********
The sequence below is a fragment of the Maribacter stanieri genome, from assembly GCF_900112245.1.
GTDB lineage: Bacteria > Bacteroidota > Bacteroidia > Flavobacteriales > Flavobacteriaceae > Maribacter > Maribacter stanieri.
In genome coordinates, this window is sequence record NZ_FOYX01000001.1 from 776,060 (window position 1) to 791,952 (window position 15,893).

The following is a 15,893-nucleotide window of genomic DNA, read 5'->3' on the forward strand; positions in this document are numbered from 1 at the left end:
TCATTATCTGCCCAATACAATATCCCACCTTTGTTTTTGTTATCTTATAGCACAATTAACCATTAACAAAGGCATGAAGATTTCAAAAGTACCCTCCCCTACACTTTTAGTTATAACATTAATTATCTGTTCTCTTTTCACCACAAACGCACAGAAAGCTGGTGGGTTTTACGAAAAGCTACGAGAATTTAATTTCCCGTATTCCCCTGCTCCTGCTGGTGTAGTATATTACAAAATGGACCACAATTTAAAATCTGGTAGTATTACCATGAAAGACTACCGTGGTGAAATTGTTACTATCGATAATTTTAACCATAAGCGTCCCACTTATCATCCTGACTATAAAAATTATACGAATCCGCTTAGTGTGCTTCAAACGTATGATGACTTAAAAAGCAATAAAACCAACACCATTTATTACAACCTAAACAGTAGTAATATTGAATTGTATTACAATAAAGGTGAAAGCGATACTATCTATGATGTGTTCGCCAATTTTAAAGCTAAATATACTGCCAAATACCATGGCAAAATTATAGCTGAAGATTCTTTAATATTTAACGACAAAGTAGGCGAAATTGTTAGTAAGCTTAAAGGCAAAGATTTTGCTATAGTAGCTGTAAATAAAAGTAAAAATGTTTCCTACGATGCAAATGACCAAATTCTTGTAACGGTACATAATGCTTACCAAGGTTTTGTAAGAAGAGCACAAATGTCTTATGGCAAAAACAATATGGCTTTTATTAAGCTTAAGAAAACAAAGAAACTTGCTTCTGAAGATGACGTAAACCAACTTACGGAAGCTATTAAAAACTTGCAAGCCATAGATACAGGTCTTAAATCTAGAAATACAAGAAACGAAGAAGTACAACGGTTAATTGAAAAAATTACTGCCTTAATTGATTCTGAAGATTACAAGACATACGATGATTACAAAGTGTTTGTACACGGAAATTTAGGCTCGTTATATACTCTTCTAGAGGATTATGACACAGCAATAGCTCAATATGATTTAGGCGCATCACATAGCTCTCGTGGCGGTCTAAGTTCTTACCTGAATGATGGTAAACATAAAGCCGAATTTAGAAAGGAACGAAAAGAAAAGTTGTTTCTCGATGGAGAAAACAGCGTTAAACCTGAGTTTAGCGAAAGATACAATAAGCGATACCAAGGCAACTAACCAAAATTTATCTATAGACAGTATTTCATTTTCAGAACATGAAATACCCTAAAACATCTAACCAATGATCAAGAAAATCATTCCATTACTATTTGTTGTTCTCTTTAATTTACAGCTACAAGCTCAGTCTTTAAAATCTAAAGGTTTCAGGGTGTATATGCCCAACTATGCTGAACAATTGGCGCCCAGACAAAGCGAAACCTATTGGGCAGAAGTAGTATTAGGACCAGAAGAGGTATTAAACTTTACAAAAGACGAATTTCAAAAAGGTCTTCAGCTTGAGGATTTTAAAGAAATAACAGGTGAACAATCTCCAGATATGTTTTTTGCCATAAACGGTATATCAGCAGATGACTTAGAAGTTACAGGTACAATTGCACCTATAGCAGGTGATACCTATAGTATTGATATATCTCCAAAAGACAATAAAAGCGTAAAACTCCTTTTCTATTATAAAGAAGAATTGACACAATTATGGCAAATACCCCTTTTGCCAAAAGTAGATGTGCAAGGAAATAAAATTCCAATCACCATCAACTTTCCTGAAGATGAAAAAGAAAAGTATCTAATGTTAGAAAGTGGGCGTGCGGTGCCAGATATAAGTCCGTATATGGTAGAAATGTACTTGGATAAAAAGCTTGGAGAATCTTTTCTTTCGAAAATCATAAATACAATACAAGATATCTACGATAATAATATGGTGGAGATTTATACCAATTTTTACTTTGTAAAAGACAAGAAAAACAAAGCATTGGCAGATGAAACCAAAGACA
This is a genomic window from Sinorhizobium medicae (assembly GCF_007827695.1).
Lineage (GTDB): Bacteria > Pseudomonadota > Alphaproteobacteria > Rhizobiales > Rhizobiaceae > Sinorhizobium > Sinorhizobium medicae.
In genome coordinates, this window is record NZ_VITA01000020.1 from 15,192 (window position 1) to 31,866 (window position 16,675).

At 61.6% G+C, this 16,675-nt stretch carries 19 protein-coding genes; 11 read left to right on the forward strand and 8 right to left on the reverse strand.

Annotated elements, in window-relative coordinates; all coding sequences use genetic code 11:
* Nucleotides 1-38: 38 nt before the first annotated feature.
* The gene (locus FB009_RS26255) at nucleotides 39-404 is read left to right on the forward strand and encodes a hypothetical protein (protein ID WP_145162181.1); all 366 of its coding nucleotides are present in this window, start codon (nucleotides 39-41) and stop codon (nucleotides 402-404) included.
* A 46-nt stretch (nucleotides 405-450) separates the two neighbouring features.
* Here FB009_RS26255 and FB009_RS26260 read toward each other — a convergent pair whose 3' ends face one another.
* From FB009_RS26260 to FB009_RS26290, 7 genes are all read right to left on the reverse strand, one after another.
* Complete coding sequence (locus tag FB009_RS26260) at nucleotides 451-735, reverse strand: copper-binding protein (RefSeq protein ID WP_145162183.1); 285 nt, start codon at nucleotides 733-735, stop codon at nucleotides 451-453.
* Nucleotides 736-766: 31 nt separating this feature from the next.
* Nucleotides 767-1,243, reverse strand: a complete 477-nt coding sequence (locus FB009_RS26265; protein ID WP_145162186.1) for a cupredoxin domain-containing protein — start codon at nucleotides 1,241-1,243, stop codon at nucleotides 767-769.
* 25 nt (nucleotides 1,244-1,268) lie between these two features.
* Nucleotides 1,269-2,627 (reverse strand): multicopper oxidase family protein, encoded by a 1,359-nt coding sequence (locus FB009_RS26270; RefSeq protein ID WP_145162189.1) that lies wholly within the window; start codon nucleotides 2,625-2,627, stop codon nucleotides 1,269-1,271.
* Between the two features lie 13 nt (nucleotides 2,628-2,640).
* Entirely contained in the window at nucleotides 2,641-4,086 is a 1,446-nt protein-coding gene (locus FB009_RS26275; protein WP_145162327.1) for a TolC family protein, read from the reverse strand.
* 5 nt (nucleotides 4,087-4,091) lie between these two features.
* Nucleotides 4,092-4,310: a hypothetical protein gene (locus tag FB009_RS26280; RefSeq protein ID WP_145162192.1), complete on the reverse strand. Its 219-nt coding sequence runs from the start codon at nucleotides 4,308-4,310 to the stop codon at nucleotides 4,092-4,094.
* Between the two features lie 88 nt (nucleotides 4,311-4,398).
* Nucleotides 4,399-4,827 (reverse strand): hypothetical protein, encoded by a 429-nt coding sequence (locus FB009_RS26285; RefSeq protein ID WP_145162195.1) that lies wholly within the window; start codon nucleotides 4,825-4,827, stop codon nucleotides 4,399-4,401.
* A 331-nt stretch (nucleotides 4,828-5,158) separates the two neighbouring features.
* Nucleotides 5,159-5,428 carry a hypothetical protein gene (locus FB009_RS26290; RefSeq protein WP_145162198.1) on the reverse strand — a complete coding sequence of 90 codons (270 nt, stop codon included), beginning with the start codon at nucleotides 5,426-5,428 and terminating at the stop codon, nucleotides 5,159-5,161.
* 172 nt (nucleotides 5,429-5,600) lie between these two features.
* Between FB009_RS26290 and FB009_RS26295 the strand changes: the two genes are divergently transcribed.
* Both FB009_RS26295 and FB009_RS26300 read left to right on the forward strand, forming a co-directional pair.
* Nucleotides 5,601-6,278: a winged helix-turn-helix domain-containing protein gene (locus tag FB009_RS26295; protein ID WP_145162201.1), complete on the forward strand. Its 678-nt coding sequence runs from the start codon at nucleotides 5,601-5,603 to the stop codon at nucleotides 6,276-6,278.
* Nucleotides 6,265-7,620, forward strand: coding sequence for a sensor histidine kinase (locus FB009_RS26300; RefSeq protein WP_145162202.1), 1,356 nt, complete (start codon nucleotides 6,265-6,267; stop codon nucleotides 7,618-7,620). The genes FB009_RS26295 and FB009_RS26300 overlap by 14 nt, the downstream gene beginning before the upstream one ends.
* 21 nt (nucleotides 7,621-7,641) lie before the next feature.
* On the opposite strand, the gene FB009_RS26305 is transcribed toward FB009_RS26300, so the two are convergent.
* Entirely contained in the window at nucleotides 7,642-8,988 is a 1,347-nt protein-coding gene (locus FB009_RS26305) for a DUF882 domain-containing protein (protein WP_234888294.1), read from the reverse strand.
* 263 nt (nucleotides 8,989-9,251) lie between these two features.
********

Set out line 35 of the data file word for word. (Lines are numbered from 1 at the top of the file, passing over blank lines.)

* On the opposite strand, the gene FB009_RS26305 is transcribed toward FB009_RS26300, so the two are convergent.